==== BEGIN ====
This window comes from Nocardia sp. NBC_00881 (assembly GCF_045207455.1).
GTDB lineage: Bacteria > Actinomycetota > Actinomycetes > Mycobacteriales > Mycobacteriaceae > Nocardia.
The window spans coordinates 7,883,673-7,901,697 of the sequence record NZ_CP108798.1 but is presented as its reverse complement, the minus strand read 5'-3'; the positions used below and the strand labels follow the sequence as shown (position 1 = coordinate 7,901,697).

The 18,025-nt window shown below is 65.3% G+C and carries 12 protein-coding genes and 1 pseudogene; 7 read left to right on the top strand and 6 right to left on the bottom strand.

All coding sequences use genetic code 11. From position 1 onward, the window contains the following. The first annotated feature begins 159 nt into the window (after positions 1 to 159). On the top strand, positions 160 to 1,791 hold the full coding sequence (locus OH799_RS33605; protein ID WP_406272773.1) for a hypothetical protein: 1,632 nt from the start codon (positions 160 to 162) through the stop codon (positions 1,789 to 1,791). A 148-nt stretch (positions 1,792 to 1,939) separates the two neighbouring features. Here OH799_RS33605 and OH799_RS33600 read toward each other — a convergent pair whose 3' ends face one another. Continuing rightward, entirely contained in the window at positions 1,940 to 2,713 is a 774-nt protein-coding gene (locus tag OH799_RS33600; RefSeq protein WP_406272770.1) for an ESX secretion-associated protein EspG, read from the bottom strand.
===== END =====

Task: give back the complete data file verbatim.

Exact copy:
This window comes from Nocardia sp. NBC_00881 (assembly GCF_045207455.1).
GTDB lineage: Bacteria > Actinomycetota > Actinomycetes > Mycobacteriales > Mycobacteriaceae > Nocardia.
The window spans coordinates 7,883,673-7,901,697 of the sequence record NZ_CP108798.1 but is presented as its reverse complement, the minus strand read 5'-3'; the positions used below and the strand labels follow the sequence as shown (position 1 = coordinate 7,901,697).

The 18,025-nt window shown below is 65.3% G+C and carries 12 protein-coding genes and 1 pseudogene; 7 read left to right on the top strand and 6 right to left on the bottom strand.

All coding sequences use genetic code 11. From position 1 onward, the window contains the following. The first annotated feature begins 159 nt into the window (after positions 1 to 159). On the top strand, positions 160 to 1,791 hold the full coding sequence (locus OH799_RS33605; protein ID WP_406272773.1) for a hypothetical protein: 1,632 nt from the start codon (positions 160 to 162) through the stop codon (positions 1,789 to 1,791). A 148-nt stretch (positions 1,792 to 1,939) separates the two neighbouring features. Here OH799_RS33605 and OH799_RS33600 read toward each other — a convergent pair whose 3' ends face one another. Continuing rightward, entirely contained in the window at positions 1,940 to 2,713 is a 774-nt protein-coding gene (locus tag OH799_RS33600; RefSeq protein WP_406272770.1) for an ESX secretion-associated protein EspG, read from the bottom strand.